An independent group of experts set up by the Victorian government has today delivered its final report outlining 66 recommendations for how voluntary assisted dying would work in the state.
Chaired by former head of the Australian Medical Association, Brian Owler, the Ministerial Advisory Panel’s role was to work out how legislation should be drafted to allow terminally ill people to receive assistance to die. The panel based its report on the recommendations of the Parliamentary committee’s Inquiry into end of life choices in December 2016.
Legislation giving effect to the report is likely to be tabled in the Victorian Parliament within a month.
Who does the law cover?
At the heart of debates about assisted dying are eligibility criteria – who can get assistance to die and who cannot. The panel’s recommendations are broadly consistent with the report of the parliamentary committee. Access is allowed for an adult who can make their own decisions, is terminally ill and their suffering cannot be relieved. They must also be a resident of Victoria.
But the panel widens the committee’s earlier recommendation that a person must be “at the end of life (final weeks or months of life)” to be granted their request. Instead, the current report states the “incurable disease, illness or medical condition” must be expected to cause death in no later than 12 months.
While we agree eligibility should be based on a terminal illness, we don’t favour time limits as they are arbitrary and difficult to accurately predict. They can also lead to people taking harmful steps to fall inside them, such as starving themselves.
But the panel’s recommendation to extend the time to 12 months is still a better approach than the committee’s, as it is likely forming a clinical view about prognosis will be more manageable in that time. Providing a set time frame also avoids the uncertainty of the vague use of the phrase “at the end of life”.
Also of note is that the panel specifically stated mental illness alone and disability alone will not satisfy eligibility requirements; but nor will they exclude access to voluntary assisted dying.
What assistance can be provided?
This is primarily a physician-assisted dying model, which means the patient is expected to take the lethal dose of medication themselves. This is a narrow approach to assisted dying as it is the person themselves who takes the final step to end life, not the doctor.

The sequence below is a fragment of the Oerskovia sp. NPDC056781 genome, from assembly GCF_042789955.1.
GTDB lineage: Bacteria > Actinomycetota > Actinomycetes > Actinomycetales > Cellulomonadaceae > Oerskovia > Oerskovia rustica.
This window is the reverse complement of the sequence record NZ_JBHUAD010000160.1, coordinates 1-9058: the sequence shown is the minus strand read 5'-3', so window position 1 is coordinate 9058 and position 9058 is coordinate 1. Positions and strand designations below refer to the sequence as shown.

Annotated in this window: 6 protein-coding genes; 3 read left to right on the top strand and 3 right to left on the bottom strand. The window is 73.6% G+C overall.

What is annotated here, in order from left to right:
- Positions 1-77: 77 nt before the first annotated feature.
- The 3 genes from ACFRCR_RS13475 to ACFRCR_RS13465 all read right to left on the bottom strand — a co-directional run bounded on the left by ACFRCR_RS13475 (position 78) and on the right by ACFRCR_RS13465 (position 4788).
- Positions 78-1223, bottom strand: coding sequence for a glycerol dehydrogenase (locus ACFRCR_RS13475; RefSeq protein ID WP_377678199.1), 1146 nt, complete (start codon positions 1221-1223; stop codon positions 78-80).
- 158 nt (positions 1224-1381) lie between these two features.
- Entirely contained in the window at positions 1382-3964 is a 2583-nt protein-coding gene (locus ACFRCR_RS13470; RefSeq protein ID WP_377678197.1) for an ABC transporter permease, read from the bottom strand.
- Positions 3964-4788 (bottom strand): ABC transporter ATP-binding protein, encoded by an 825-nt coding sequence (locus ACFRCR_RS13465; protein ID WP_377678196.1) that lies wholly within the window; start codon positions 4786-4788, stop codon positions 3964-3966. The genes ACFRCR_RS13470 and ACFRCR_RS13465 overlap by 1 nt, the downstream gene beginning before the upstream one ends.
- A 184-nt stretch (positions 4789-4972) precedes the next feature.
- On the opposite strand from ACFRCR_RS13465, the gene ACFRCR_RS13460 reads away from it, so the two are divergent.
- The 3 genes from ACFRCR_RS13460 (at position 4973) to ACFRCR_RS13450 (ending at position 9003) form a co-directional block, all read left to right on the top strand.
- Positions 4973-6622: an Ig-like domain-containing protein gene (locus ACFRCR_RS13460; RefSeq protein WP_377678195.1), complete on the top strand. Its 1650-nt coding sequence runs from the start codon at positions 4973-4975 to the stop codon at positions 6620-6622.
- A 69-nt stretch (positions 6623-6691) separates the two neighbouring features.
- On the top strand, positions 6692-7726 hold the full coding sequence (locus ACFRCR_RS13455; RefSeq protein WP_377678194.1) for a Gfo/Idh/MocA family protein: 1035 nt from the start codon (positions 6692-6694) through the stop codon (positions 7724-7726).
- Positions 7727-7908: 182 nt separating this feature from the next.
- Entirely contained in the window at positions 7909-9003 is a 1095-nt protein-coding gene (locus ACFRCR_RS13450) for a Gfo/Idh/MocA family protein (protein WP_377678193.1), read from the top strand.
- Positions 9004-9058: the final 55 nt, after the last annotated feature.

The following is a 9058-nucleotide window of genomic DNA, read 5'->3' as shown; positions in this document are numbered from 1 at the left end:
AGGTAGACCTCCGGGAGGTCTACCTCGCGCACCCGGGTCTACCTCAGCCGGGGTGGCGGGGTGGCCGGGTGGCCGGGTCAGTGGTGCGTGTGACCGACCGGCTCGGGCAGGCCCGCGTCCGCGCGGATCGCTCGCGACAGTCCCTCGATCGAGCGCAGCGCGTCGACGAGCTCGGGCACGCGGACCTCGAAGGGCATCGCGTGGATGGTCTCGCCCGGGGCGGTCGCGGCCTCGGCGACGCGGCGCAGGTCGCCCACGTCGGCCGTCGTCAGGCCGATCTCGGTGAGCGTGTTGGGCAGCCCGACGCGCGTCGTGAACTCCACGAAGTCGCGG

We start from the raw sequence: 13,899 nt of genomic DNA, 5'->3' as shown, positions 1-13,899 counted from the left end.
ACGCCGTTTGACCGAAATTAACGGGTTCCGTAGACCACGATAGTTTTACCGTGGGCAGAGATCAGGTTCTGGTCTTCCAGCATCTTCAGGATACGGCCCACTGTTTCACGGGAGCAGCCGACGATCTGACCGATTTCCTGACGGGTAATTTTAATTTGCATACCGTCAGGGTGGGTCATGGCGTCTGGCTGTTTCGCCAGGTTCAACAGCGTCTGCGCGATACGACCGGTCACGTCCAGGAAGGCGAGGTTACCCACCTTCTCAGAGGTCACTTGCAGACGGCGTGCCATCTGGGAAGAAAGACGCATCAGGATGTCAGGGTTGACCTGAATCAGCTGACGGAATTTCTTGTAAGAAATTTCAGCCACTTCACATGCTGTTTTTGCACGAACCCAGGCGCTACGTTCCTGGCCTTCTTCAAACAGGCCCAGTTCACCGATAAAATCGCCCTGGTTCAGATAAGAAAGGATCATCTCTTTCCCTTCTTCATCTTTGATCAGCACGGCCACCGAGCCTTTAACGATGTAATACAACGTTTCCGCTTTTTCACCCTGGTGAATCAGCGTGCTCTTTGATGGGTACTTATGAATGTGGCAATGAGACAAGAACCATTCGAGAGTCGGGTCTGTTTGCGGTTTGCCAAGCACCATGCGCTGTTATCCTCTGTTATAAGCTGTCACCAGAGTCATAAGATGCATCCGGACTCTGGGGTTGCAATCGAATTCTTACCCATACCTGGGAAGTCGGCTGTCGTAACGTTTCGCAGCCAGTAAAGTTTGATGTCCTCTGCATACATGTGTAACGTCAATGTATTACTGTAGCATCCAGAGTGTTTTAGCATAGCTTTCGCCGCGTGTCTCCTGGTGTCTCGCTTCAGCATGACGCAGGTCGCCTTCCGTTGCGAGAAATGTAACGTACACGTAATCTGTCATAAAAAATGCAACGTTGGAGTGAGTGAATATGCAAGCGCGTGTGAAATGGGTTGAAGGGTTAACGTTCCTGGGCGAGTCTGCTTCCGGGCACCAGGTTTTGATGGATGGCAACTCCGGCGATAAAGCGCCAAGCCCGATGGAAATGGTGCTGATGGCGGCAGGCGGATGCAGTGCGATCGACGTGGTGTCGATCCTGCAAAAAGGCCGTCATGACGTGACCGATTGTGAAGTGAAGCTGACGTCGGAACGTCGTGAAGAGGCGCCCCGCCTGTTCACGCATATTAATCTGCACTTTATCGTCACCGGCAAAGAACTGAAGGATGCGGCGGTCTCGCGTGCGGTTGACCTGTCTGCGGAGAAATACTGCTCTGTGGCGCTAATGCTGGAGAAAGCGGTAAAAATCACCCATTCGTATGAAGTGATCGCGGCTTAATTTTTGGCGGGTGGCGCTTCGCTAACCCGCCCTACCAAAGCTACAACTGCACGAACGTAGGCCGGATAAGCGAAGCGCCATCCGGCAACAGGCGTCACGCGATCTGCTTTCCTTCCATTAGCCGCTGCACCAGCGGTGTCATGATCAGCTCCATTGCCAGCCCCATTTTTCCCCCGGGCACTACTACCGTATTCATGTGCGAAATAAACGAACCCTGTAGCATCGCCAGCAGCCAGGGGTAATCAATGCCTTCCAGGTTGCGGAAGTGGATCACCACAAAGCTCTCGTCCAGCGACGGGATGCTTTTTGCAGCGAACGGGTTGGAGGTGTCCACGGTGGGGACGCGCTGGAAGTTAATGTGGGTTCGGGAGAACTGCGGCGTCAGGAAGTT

The panel’s approach is consistent with the committee’s report – both are broadly along the lines of the US assisted dying model such as the one in Oregon.
There are downsides to this and we favour a more inclusive model (like in Canada or under the European model) that permits assistance to die being directly provided by a doctor as well. This choice better reflects the autonomy that underpins these laws.
But the panel (and the committee) did recommend an exception where the person is physically unable to take the medication or digest it themselves. This may not be used often but helps address potential discrimination, for example on the grounds of physical disability which prevents someone taking the medication themselves.
What safeguards are there?
The panel has proposed a very rigorous process – comprised of 68 safeguards – that involves three separate requests for voluntary assisted dying (one which is witnessed by two independent witnesses) and two independent medical assessments.
A patient seeking assistance to die must be provided with a range of information including about diagnosis and prognosis, treatment options available, palliative care, and the expected outcome and risks of taking the lethal dose of medication. Doctors involved will have to receive special training about the law and how it operates.
Other safeguards are at the systems level, with a Voluntary Assisted Dying Review Board recommended to examine each case and also to report on how the scheme as a whole is operating. The panel has also proposed a range of new offences specifically about voluntary assisted dying to deter conduct outside the scope of the regime, such as an offence against inducing someone to request assisted dying.
Will these recommendations become law?
Strong public opinion, shifting views in the health and medical professions and international trends towards allowing assisted dying mean it will become lawful in Australia at some point. But will it be in Victoria, and soon?
The politics of assisted dying are notoriously fickle and this is the latest of over 50 bills in Australian parliaments addressing this issue over the past two decades.
But as we have argued in the past, features of this law reform effort suggest it could happen. The process of examining the issue has been very careful, inclusive and thoughtful with multiple reports and engagement with expert opinion and national and international evidence.
This is a narrow assisted dying model with a lot of safeguards. There is also high level and public support of senior politicians on both sides of politics. But as always, the ultimate test is what happens on the floor of parliament.